Dealing with Controversial Topics Without Getting Fired


I have been spending a lot of time recently dealing with controversial topics in the church as part of a message series I am doing in one of our adult worship services.  Though it is possible to get a lot of people interested, it is equally possible to end up with a bunch of upset parents, kids, and pastors.  So, in order to help us all keep our jobs and not have to shy away from every controversial topics, here are some tips I have picked up along the way in dealing with controversial topics.

  1. Wait – Never, ever, ever even consider thinking about possibly attempting to engage a controversial topic without taking time to think about it, its implications, and develop a clear goal for your lesson.
  2. Use Your Longevity – By that I mean, if people have not known you very long as their pastor they are going to be reluctant to listen to your perspective.  Unless you have to address something, wait until you know the people you are serving, and they know you.
  3. Remember They are Controversial – Topics are controversial for a reason.  Usually, either people do not agree or there is some cultural taboo associated with it.  If it is because people do not agree, make sure you don’t act like it should be obvious that one side is true.  If it has a taboo associated with it, make sure you speak appropriately, and carefully.  Do not use slang, do not joke about the taboo.
  4. Give Parents a Heads Up – Make sure that parents know when you are addressing it, and the basics of what you are saying at least a week ahead of time (preferably 2-4).
  5. Make Them the Main Thing – If you are going to address them, do not do it off the cuff or as a sub-point to another topic.  Make sure you spend plenty of time addressing it completely.
  6. Stay Focused on the Spiritual – This is your place of authority as a minister.  When people listen to you, they are wanting to hear what it has to do with their spiritual life.  For example, if you spend all your time talking about STDs and no time talking about the image of God, you miss the boat.  Everything is spiritual, and it is your job to open their eyes to that reality so they grow closer to Jesus through these controversial topics.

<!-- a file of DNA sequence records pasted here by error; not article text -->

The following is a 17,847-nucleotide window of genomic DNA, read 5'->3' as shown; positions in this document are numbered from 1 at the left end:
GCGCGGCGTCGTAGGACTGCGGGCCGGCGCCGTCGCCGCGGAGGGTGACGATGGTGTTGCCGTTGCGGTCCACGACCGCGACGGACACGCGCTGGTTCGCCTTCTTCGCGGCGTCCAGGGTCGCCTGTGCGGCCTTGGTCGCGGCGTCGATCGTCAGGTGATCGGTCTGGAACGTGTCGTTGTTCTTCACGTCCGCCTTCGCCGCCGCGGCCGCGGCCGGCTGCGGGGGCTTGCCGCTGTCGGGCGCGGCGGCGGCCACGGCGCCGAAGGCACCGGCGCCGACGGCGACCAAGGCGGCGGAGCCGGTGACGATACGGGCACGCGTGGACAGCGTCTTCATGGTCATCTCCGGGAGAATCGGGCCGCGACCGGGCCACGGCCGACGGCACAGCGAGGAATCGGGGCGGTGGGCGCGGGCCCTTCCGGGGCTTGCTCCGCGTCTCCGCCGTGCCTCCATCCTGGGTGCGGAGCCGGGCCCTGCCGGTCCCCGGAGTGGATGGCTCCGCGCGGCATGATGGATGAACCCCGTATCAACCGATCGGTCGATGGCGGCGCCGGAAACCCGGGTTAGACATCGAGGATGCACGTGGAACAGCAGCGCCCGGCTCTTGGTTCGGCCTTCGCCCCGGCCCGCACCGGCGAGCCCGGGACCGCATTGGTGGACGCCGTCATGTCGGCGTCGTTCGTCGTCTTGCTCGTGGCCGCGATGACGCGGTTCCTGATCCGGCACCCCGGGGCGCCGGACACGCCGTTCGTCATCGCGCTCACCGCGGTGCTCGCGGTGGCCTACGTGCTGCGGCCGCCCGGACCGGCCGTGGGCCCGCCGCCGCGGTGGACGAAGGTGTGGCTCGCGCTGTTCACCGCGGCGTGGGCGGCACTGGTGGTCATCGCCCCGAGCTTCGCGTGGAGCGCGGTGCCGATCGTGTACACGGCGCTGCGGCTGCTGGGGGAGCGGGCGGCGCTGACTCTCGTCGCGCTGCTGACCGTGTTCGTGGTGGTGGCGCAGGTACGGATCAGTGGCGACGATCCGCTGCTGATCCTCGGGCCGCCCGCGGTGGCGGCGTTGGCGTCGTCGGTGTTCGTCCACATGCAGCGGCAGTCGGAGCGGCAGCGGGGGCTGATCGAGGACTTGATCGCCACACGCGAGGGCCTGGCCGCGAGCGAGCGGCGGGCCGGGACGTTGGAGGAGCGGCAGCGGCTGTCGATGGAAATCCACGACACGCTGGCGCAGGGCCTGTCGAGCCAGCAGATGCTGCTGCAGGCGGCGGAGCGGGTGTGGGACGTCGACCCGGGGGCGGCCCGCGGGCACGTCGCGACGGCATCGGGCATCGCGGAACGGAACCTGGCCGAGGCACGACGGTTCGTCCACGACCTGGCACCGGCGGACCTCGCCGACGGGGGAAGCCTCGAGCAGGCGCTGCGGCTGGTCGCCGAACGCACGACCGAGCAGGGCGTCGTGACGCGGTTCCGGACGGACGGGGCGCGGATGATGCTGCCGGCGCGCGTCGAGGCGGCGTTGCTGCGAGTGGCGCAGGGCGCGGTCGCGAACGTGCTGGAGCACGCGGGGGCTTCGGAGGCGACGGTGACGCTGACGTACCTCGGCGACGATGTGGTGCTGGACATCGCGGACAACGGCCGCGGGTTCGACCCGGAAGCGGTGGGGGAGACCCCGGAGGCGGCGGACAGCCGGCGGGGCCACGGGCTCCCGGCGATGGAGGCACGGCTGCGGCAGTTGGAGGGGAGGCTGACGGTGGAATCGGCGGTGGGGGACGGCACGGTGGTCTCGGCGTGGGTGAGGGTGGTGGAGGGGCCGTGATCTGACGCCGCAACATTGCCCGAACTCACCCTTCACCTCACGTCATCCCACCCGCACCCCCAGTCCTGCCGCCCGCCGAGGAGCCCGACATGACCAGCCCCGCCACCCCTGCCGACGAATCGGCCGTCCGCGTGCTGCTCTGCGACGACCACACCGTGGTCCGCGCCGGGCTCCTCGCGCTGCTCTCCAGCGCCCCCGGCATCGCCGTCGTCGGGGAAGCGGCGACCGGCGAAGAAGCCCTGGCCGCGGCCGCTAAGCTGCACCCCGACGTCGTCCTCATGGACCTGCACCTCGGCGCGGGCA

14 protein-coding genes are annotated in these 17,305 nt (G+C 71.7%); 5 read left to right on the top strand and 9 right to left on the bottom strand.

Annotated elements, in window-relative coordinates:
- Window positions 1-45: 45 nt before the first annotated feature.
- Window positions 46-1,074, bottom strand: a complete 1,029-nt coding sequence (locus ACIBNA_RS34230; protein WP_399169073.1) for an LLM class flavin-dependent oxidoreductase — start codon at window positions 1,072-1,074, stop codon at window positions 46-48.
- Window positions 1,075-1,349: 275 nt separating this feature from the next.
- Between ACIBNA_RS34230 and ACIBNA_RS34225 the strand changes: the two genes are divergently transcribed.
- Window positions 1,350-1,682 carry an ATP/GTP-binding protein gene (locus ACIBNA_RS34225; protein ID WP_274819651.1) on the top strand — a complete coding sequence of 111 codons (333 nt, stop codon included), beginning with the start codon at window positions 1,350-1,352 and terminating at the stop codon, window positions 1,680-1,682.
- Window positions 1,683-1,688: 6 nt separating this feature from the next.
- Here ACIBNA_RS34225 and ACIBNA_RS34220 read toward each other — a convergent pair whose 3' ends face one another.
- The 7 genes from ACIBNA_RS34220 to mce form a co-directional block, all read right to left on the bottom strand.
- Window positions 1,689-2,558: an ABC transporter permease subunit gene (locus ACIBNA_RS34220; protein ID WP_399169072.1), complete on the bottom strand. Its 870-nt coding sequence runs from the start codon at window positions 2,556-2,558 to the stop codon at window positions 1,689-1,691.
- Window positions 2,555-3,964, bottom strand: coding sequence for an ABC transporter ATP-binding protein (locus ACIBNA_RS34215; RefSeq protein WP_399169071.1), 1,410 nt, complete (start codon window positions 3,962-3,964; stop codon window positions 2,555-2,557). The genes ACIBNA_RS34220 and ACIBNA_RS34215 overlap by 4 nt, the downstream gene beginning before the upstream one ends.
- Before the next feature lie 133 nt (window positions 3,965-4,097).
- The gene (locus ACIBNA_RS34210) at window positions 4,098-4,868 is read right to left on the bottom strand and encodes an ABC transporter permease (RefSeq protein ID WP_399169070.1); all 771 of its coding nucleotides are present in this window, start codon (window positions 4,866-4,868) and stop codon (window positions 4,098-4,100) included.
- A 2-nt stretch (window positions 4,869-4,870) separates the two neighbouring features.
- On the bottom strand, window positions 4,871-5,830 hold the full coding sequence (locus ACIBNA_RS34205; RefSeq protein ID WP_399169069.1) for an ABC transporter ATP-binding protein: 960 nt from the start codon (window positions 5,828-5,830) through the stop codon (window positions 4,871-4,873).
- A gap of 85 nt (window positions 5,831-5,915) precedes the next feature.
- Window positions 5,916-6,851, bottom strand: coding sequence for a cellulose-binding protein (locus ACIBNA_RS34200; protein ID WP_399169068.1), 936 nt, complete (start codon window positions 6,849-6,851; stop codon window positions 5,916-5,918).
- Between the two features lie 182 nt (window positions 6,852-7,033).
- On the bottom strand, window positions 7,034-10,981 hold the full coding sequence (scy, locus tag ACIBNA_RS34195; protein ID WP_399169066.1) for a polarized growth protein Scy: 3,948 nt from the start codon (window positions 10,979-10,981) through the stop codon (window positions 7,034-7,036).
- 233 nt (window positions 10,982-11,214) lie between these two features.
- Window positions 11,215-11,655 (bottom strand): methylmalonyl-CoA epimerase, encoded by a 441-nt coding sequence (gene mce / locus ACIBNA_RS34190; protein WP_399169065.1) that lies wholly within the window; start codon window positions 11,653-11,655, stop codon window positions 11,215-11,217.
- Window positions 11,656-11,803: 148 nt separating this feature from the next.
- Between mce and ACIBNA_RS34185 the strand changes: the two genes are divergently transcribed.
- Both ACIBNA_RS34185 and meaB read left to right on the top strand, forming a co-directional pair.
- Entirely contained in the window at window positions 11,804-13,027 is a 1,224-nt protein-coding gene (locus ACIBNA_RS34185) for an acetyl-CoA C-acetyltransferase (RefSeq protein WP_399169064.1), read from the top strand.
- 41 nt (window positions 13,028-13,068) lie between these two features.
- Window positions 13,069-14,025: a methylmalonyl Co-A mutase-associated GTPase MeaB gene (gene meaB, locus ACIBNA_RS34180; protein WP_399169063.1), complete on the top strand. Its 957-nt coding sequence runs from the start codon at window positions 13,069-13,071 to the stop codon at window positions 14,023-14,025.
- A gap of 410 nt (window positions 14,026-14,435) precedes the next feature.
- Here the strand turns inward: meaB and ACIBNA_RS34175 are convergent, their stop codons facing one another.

From: Youthworker Movement

Catholics are Christians, but How do I Know?

The Council of Nicea in 325CE

The Council of Nicea in 325CE

In my sermon on the Apocrypha, Saints, and the Blessed Virgin (Catholics Have a Bigger Bible), I began by clarifying that Catholics are Christians.  Though it seems odd to even have to say it, it did need to be said.

But you might ask how it is that someone judges whether or not another denomination or church are Christian, and that is an important question.  It is important to take a moment to figure out what is the bottom-line list of non-negotiables that decides whether or not an organization is a Christian church or some sect or cult or other religion altogether.

I am far from the person to make that call, but luckily, I don't have to.  A long time ago (not in a galaxy far, far away) Christians had to face this question and come to a consensus.  Their consensus was the Nicene Creed, and has been the key standard for orthodoxy for centuries upon centuries.  Such an important document is worthy of being quoted in full:  

We believe in one God,